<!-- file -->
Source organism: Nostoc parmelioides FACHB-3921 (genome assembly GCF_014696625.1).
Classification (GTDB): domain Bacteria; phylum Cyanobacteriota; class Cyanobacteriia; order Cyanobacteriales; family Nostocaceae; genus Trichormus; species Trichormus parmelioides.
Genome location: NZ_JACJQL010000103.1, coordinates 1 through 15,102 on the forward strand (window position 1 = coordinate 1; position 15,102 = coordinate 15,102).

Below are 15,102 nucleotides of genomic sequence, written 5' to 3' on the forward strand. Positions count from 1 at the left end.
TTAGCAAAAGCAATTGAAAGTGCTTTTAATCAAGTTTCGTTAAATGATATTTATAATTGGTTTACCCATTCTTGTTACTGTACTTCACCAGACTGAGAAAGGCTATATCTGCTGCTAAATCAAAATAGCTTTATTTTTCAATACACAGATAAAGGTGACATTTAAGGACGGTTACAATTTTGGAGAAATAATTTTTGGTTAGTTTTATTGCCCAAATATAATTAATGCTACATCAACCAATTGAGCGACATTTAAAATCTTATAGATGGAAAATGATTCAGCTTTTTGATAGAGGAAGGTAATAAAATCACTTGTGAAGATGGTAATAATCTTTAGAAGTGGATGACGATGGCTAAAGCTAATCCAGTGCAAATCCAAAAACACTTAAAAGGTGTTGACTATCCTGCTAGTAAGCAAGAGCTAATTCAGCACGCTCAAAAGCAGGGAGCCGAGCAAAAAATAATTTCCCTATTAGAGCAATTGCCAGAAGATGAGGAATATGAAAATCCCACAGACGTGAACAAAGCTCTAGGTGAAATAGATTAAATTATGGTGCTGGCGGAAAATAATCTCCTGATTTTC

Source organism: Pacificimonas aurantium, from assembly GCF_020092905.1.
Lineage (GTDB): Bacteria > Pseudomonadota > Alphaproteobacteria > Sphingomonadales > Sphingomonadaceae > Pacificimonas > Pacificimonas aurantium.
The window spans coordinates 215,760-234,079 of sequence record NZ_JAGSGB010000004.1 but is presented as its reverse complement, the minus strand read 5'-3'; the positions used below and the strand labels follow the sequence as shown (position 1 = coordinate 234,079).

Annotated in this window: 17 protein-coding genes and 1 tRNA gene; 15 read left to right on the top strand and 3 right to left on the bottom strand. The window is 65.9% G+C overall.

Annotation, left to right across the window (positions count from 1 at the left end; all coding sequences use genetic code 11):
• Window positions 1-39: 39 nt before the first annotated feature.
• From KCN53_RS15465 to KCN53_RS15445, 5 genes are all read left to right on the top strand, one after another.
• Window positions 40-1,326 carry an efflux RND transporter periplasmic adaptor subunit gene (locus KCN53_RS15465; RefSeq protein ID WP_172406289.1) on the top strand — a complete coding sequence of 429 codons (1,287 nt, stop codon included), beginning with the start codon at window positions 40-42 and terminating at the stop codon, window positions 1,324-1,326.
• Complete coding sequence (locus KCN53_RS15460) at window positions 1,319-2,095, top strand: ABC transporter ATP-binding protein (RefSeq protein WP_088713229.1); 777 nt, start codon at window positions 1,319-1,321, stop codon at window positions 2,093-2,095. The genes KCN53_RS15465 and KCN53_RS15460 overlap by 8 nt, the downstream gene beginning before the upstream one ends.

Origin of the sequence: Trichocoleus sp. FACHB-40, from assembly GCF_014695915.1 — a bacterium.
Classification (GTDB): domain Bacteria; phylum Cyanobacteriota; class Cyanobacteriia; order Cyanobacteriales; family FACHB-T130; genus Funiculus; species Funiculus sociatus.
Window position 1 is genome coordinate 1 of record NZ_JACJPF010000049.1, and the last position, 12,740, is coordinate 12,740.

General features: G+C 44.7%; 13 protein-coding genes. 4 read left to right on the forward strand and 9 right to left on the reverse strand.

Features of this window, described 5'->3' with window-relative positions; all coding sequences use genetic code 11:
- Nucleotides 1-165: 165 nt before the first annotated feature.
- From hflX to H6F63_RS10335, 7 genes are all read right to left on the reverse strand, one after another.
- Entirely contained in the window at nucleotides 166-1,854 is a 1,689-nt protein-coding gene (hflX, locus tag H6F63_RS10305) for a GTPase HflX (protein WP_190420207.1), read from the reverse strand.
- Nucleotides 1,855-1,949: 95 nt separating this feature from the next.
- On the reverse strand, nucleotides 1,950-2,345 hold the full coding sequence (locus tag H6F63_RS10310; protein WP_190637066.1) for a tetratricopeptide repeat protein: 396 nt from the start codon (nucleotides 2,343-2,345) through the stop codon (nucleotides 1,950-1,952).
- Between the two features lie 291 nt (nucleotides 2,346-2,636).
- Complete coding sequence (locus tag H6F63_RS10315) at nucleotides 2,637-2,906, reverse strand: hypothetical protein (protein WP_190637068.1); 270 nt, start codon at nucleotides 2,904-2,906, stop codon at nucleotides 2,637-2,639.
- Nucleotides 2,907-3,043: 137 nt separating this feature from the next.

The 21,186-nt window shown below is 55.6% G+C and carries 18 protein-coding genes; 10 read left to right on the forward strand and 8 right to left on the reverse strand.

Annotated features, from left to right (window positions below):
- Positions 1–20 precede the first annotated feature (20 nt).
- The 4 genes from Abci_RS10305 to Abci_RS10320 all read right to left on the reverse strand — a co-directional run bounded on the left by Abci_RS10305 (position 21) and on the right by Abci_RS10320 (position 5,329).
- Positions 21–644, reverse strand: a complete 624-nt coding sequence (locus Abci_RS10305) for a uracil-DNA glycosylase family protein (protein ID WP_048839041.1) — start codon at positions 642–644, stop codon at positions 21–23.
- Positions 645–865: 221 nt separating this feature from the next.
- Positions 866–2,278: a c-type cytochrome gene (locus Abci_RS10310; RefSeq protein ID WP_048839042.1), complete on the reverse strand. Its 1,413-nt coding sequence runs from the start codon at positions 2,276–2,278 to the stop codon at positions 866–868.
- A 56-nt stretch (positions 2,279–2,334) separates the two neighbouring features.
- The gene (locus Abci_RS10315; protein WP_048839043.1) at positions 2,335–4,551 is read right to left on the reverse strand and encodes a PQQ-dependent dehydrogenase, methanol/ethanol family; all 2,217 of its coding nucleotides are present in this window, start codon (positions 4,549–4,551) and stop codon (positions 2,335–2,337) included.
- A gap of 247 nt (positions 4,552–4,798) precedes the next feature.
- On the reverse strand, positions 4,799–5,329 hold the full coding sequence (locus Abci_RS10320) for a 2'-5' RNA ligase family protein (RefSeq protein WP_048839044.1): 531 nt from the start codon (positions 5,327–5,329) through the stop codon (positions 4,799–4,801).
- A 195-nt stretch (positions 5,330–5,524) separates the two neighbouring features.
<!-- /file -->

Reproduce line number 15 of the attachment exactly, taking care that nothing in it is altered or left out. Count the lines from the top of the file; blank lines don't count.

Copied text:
Origin of the sequence: Trichocoleus sp. FACHB-40, from assembly GCF_014695915.1 — a bacterium.